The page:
The one-day international is much maligned, often dubbed these days as boring, predictable, contrived, irrelevant, an unnecessary adjunct to a bright future full of Twenty20 international leagues and the occasional Test match. Pithily, it is said there are just too many ODIs, and their scripts are quite familiar to the audience. But is the litany of complaints justified? Not really, for the ODI, far from being moribund, still packs a punch, and the 10th World Cup, like the others before it, is the best showcase for the format.
It took a while to dispel the charges levelled against the ODI in its infancy—that it was too short, destructive of batting skills, contemptuous of bowlers; that it wasn’t ‘real cricket’ but ‘festival cricket’. Fans gradually realised the ODI format had cricketing value: batsmen could be called upon to build innings, bowlers could be match-winners and not just by restricting runs, and fielders were driven to new heights of skill and athleticism. Quite simply, you could see some very good cricket in an ODI, and we often did.
A good ODI can approach a perfect compromise between a Test match and a T20. It offers some of the complexities of the longer game (not all), and the pyrotechnics and guaranteed result of the shortest format. It’s a day-long entertainment package, potentially offering a perfect lazy day of watching—the engaged spectator starts the game at a decent time in the morning, and then whiles away the day, watching a drama develop.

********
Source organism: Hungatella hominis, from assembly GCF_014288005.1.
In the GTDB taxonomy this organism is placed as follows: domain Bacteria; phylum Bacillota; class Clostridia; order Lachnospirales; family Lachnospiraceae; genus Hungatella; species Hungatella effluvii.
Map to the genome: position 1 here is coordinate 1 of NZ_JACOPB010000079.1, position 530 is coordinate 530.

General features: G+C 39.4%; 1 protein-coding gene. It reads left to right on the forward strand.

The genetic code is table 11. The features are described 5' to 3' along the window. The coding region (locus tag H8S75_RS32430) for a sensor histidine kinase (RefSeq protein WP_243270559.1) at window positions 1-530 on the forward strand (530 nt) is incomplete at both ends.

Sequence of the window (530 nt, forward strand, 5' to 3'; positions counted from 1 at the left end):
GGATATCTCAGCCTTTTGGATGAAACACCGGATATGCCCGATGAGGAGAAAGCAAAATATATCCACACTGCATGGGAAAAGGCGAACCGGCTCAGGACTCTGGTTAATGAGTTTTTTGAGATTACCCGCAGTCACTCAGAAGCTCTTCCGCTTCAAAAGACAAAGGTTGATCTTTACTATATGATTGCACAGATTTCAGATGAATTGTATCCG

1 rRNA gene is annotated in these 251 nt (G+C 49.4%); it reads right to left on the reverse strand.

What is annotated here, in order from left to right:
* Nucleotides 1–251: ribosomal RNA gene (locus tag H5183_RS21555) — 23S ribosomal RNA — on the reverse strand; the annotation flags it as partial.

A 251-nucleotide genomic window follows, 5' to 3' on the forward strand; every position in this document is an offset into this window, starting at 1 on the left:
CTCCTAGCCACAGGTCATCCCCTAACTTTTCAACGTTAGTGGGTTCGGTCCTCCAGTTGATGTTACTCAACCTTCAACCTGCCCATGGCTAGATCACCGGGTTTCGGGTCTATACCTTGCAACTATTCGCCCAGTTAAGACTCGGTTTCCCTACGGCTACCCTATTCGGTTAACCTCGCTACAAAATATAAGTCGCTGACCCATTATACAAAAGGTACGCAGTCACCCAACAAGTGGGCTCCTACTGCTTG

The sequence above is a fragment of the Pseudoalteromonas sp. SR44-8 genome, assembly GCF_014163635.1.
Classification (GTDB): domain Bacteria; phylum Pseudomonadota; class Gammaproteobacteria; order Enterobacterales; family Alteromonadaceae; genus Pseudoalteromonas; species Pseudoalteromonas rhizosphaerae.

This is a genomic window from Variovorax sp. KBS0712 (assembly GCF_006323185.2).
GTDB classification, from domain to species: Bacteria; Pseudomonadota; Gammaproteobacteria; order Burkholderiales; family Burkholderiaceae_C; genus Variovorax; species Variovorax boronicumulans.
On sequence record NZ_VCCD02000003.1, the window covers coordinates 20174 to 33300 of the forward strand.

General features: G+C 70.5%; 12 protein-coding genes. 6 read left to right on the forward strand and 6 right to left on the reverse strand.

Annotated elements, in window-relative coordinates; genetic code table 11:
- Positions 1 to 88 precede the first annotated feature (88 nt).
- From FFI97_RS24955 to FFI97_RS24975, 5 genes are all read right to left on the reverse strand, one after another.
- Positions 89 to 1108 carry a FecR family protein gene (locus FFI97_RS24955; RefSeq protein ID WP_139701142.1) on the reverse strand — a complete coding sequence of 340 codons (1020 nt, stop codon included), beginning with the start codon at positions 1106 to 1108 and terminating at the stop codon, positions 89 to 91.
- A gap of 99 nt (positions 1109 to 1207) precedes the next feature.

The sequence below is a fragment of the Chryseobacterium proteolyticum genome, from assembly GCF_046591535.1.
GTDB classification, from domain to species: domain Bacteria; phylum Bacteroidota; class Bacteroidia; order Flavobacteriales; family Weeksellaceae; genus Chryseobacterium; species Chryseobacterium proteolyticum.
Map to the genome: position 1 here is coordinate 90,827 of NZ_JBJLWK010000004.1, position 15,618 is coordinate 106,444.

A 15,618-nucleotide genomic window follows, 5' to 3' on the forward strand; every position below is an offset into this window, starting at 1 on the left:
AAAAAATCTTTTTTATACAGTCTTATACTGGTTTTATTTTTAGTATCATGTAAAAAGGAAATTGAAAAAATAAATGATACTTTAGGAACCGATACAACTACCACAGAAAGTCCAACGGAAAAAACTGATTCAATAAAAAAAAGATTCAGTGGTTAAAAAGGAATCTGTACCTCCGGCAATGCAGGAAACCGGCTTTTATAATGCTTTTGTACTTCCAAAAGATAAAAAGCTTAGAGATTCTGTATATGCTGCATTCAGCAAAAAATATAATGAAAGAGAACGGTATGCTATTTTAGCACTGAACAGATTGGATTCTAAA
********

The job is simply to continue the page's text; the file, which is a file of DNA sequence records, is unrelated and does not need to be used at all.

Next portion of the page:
And when things go right, ODIs can be real crackers. The ideal ODI, speaking from the perspective of the partial fan, is one where his team bats first, and fights its way to a challenging score, perhaps after mastering early challenges like a slightly bowler-friendly wicket, a keen bowling attack, or the fall of some early wickets. In reply, the opposition gets close to the target score but falls short at the end. Every wicket of theirs is an occasion for delight; every batting flourish of theirs a little dagger of fear thurst into the heart. This template works the best because taking wickets to win a game is more satisfying than chasing down a total. (The alternative, a difficult, yet successful high-scoring run chase like the South Africa-Australia ‘434’ game, or India’s win against England in the 2002 NatWest final at Lord’s, runs a close second. It’s not as satisfying for the partial fan has to endure the opposition racking up a big score first).
Among the best examples of this thesis of mine was the 1996 World Cup quarter-final match between India and Pakistan at Bangalore. In that game, India batted first, and fought and scrapped their way against a challenging Pakistani attack in an absolute cauldron, a hothouse of a stadium. Watching it at night, on the US East Coast, some 10,000 miles away, I was riveted—sleep, fatigue and alcohol were all mastered by the tension generated by this game. The Indian batting flared at the end, thanks to Ajay Jadeja’s assault on Waqar Younis, and Pakistan’s target wasn’t a simple one. The Pakistani reply had everything: initial brilliance, stutters, emotional drama via the Aamir Sohail-Venkatesh Prasad clash, and then finally, the submission to the Indian bowlers.